I relay these stories to my students to give both the victims and the perpetrators some frame of reference for where I’m coming from. Both stories still stand today as great examples of what bullies are like. BTW, bullies are anyone who actively seek to BOTHER other people — for whatever reason (do not use the word “just” with me, as in “He was JUST teasing him.” It dismisses the issue at hand.).
First, someone we’ll call NP. NP was well-known at the school for being a first class trouble maker. [ASIDE: These “brats” bully their teachers through their bothering behaviors as well. We also expect teachers to suck it up because they are “just” children. But I digress…] I got NP because the other teacher “deserved all the good kids” and since I had been working in middle school, “You probably know how to deal with these kinds of kids.” [DOUBLE ASIDE: Bullying is NOT limited to students. Teachers do it all the time. It’s called HAZING.]
Life goes on with NP causing regular dysfunction and delay to the classroom. One day, however, he is given a new challenge. There’s a new boy in class with whom he must assert his “alpha” maleness. J, the newest student, is well-versed in these kinds of playground politics and gives NP a very good run for his money. Having a new victim allows NP to back off on others a bit. However, he’s not pleased that J is honing in on his territory. Before you know it, he’s challenging J to a basketball game — playing both for control of the schoolyard as well as the love and affections of a girl. [TRIPLE ASIDE: Yes, she was NOT the sharpest knife in the drawer to have boys vying for her attention.]
I’m thinking J won because NP started to go a little non-linear. Next thing I know I’ve got A at my door ready to MAIM, HURT, KILL J. A is crying and shaking. He relays what NP told him. Before school, NP, informed A, J was making fun of the fact that A’s grandfather had died. That’s right, NP decided to emotionally manipulate his own friend using him at his most vulnerable. NICE.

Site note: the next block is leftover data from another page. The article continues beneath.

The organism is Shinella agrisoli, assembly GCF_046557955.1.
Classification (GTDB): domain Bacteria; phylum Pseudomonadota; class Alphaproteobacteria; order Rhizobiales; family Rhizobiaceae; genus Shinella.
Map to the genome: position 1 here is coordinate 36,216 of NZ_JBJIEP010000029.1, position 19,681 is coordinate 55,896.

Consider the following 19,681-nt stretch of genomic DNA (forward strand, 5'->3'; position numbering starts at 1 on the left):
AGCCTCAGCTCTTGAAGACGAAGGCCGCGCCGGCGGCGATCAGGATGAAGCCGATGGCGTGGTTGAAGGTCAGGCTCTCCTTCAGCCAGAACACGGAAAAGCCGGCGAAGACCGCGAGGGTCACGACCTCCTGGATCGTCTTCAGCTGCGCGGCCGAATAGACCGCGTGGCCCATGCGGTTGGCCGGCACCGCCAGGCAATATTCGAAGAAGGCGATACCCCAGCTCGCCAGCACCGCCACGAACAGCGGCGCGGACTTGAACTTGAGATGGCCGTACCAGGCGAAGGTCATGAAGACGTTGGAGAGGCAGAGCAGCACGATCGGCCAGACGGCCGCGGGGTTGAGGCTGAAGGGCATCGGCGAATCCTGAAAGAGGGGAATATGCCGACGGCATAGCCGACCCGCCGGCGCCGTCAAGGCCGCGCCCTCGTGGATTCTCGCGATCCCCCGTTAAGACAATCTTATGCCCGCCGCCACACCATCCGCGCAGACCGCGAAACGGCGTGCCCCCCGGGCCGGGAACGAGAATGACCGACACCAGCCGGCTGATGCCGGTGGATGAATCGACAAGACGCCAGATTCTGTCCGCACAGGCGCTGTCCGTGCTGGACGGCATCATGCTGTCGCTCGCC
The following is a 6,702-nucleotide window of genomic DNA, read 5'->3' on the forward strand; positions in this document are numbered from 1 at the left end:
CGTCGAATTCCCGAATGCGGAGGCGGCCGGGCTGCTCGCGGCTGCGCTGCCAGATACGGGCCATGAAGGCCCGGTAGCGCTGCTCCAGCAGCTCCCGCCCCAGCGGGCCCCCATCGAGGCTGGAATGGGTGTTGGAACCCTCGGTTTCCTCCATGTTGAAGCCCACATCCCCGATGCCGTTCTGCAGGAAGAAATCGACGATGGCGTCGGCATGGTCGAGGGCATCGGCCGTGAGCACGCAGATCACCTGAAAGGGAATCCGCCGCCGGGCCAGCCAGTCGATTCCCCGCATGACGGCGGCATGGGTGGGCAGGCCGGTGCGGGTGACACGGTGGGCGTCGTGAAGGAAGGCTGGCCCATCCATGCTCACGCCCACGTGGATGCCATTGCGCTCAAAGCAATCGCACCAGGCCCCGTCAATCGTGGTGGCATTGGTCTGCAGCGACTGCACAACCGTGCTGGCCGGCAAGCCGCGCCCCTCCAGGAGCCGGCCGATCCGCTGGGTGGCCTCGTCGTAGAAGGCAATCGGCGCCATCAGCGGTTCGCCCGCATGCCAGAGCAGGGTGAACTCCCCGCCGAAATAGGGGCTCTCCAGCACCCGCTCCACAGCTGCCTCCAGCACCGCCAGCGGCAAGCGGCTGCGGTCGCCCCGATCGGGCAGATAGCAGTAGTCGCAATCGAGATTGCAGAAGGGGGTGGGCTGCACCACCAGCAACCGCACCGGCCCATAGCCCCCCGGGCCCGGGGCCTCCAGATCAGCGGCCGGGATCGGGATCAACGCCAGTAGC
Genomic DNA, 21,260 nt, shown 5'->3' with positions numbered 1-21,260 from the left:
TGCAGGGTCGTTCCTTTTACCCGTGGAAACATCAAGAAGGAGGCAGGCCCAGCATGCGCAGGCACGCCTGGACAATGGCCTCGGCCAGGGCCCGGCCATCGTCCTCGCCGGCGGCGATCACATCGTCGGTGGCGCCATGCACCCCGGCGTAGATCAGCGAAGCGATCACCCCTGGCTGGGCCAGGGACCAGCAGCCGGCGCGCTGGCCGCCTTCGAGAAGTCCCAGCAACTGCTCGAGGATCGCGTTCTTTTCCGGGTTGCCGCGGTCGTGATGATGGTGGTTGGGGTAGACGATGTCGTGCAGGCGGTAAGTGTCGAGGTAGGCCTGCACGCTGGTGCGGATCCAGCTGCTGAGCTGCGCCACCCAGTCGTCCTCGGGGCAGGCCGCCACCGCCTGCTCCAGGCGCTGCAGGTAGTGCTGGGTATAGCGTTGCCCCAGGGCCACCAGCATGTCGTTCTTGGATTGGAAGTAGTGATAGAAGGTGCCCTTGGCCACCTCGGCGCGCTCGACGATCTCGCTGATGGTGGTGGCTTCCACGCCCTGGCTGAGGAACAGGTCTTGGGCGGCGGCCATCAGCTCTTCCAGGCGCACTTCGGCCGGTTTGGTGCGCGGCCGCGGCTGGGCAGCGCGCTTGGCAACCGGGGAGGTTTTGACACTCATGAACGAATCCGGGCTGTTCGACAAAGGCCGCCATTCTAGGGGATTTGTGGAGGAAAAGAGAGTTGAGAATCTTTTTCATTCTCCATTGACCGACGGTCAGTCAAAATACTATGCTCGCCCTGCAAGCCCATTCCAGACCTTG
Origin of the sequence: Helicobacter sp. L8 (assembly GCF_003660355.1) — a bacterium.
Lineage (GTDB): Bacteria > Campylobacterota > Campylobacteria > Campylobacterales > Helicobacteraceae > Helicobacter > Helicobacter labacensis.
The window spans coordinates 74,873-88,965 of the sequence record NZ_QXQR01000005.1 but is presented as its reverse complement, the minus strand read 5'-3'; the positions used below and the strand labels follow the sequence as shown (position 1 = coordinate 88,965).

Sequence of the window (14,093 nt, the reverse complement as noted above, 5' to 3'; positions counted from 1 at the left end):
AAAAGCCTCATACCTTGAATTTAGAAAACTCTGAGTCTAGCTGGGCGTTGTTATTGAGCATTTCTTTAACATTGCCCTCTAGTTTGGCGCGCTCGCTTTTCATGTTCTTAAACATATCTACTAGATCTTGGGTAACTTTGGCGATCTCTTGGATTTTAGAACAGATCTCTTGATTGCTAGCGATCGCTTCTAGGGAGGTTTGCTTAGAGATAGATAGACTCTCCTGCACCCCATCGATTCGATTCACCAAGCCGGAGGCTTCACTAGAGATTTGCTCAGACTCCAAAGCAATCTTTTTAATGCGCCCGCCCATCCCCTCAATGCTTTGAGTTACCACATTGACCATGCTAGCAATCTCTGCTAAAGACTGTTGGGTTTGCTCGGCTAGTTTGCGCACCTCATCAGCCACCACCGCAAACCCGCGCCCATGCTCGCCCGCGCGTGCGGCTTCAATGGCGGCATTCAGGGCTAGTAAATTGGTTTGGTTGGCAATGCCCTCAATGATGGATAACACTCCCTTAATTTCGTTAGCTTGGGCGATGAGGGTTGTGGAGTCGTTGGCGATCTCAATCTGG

Lucky for everyone involved, J was late AGAIN. Kid normally didn’t show up until 10-20 minutes after class started. On this day he was a full 45 minutes late. This I shared with A. You could see the budding anger and hate fill A’s eyes. At that point he turned on NP. He started doing to NP all of the subtle, nasty things NP had done to everyone else. The only downside, NP “told on A” to the principal (OK, went to her office shaking, crying and scared). The principal, nice but naive, suspended A and didn’t allow him to attend science camp. Thing is, A was MORE THAN WILLING to miss science camp to instill fear in NP.
Mind you, it didn’t cure NP at all. However, A ended up changing his ways and turned into a really cool kid.
J (a different J) had some sort of issue with O. Mind you, she was in my class because she had issues with everyone. She also had a seat FAR away from everyone else. She was that mean, toxic, and awful. Yes, she was forever crying about how misunderstood she was. Apparently hurting people verbally and physically is a sign of friendship. Who knew?
Anyway… I had managed to keep J from having any kind of recess for a while. She either could not or would not control herself. Therefore, she had to be in a classroom during free time. Every chance she was given, she blew. Suffice to say, one day when I was out, she managed to go free range where she immediately decided to go after O again.
I’ll never really know what was said, or how tired of her he was, but he hit her pretty damned hard (she was 3-4 inches taller, long nails, and MEAN). She, of course, ran to the office and told. He was suspended. Nicest kid I think I’ve ever had. Glorious family too. He was sent home.
The following morning his mom was waiting in the library with him. He was crying. He was ashamed of what I thought about him fighting –especially a girl. I merely asked him how it felt. He said it felt good. I told him I was proud of him for standing up to his bully. I assured his mother that I forgave his transgression and that, of course, he was welcome back to class. I assured her 1.5 hours of missing school would not hurt his grades.
The upside, J left him alone.
MORAL: Sometimes you really, really, really have to stand up. Even if you lose, you at least tried. If you win, all the better. I’m still proud of O and A for taking the chance to change their lives with that one negative person.